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Digital mapping wānanga builds hapū knowledge and skills

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Creating interactive maps of ecological and cultural significance was a key highlight for over 60 participants in a three day digital mapping wananga at Hiruharama Pa near Ruatorea this week.

Utilising Google Earth and other Geographic Information Systems (GIS) platforms and apps, local whanau, rangatahi and staff members of Te Papa Atawhai and the Gisborne District Council visited sites in the area to geo-tag places of significance. A wide range of data and information was collated virtually and in situ including photographs, traditional placenames, historical korero, mahinga kai, water quality and freshwater habitat information, native vegetation, pests/weeds and recreational use.FullSizeRender

Duane Wilkins, Mapping Manager of Te Papa Atawhai – Department of Conservation in Wellington was the lead keynote presenter and facilitator for the mapping workshop. Biologist Dr Ian Ruru led sessions focused on the tuna as a sentinel species to support water quality monitoring and the assessment of freshwater habitat. Takerei Norton and Iain Gower skyped in to the wananga to share Ngai Tahu’s impressive digital mapping project that has already geo-tagged over 5,000 traditional placenames in Te Waipounamu. Local DOC ranger, Graeme Atkins shared his extensive knowledge of native plants and wetland restoration advice as part of the hikoi on Kahuitara.

“GIS is a powerful and accessible tool for recording and re-presenting matauranga and information that is important to us, supports lifelong learning and our aspirations, needs and responsibilities as kaitiaki” said Pia Pohatu, wananga organiser and project leader of Tieki Te Taiao O Te Takiwa – a three year conservation project for Hikurangi Takiwa Trust. “The ability to collectively build and share maps will support the transmission of matauranga between generations, improve our decision-making and better inform the initiatives we want to lead and get involved with.”FullSizeRender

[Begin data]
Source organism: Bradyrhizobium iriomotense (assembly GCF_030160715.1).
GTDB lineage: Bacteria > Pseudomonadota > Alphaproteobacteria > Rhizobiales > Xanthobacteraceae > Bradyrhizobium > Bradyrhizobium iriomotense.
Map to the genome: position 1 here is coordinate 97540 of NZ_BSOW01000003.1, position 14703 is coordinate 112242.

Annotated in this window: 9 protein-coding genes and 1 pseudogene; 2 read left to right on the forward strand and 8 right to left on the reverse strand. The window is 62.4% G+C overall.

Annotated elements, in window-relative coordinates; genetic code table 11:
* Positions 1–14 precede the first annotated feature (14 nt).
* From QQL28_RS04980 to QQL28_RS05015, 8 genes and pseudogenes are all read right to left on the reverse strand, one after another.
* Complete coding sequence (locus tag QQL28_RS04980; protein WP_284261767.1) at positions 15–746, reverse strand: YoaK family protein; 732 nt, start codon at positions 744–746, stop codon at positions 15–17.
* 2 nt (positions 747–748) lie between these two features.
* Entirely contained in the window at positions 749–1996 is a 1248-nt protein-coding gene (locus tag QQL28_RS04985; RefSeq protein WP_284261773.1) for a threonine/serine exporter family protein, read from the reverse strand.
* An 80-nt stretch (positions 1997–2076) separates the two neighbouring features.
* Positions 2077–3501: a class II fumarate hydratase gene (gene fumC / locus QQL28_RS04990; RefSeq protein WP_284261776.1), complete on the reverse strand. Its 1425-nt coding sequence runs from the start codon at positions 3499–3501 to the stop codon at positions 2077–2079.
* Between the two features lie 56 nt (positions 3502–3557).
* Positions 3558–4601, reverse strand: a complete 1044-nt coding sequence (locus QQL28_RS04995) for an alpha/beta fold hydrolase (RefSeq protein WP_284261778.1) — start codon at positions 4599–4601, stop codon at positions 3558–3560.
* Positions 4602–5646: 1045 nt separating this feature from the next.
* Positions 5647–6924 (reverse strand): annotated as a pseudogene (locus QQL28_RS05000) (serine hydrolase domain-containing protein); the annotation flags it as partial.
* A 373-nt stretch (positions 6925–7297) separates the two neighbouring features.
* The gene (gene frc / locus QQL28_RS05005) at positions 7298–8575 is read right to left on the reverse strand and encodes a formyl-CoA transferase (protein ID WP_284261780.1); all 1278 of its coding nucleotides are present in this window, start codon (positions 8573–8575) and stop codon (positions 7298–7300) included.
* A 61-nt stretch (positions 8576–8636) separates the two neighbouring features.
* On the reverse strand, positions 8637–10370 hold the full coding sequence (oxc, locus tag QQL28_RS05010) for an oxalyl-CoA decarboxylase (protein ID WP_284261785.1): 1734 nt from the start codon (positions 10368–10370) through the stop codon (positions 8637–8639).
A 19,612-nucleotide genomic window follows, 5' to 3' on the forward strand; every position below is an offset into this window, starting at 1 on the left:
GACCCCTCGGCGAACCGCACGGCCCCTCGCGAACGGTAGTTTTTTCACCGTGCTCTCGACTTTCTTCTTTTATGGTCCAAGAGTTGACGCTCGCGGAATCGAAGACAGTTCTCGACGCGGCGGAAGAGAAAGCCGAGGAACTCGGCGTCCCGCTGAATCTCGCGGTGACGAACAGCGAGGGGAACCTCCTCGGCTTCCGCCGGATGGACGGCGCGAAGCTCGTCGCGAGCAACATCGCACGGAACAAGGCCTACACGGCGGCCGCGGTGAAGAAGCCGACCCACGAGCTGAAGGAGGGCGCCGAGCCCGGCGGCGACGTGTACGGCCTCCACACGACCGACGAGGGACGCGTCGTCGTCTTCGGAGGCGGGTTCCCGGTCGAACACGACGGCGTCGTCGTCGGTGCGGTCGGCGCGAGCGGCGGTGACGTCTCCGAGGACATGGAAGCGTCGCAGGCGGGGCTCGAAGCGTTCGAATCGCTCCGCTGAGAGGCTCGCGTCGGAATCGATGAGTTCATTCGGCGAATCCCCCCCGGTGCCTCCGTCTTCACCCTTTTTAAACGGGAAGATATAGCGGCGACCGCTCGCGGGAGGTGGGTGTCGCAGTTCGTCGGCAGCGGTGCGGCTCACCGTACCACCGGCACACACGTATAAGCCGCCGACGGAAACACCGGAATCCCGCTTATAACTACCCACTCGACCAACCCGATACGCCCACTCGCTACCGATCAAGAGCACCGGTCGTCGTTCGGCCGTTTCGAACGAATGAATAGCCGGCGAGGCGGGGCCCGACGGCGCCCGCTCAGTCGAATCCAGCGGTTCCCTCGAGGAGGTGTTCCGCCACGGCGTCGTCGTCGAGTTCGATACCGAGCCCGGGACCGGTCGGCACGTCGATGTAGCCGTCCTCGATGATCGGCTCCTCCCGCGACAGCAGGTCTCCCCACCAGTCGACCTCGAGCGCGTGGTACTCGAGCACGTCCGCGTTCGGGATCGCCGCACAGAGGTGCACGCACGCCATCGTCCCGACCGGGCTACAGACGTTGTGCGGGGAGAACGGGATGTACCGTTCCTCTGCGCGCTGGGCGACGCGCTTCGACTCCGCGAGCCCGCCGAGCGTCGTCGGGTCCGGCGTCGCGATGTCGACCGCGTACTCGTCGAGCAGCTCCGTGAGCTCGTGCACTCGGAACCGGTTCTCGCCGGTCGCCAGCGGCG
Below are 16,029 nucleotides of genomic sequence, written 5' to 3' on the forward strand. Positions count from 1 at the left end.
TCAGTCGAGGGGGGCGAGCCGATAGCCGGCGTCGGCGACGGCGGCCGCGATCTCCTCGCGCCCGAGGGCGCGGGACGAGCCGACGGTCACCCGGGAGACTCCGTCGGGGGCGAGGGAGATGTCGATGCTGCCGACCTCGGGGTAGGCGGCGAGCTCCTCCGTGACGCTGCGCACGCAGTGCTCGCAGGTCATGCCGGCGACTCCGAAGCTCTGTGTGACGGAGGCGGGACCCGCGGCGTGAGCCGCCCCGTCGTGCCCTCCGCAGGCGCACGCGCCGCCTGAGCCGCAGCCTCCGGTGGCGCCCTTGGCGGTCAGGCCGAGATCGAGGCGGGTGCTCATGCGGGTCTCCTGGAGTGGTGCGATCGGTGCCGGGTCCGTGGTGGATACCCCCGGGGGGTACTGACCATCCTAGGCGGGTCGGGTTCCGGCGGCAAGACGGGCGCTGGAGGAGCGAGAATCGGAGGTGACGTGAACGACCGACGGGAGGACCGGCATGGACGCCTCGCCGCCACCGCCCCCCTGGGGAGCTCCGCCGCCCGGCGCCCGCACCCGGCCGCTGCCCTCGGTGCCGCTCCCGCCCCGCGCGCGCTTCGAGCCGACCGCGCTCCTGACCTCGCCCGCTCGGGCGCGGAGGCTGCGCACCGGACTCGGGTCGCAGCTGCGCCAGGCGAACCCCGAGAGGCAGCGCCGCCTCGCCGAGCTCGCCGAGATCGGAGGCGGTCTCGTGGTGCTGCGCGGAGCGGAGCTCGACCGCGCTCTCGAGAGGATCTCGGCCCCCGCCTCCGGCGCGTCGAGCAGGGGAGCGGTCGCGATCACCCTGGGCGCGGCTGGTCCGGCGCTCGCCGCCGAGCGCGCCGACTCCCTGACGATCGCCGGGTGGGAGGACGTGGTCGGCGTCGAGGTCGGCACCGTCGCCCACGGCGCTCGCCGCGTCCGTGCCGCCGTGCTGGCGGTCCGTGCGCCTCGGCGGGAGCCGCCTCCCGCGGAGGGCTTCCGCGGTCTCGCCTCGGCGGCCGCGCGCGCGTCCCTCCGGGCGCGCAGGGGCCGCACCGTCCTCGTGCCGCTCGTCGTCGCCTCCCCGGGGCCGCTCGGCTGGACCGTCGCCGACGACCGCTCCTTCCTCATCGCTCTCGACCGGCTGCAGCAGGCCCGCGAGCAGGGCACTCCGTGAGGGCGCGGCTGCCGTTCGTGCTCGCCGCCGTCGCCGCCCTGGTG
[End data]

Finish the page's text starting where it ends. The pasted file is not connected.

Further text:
Newly appointed East Coast Area Officer for Gisborne District Council Ngarangi Walker also helped organise the wananga after participating in a Google Earth Indigenous Mapping hui in Whakatane last year.

“It is important for organisations like the Council to understand how hapu and local communities want to be involved as decision-makers and the collective approaches required to ensure they are ably represented in RMA and local government processes. Hapu or community created maps are an effective way to portray the values they associate with place/s and inform Council processes to respond appropriately.” said Miss Walker.

Digital forms to record details about significant sites were developed during the wananga along with a plan to digitally map the hapu tribal estate over the next three years. Archives of historical value such as survey maps and opportunities to gain further training in GIS were also made available to wananga participants. With half the wananga attendees being under the age of 18 and the oldest aged 84 – the technology, science and matauranga themes provided something for all to learn and contribute toFullSizeRender.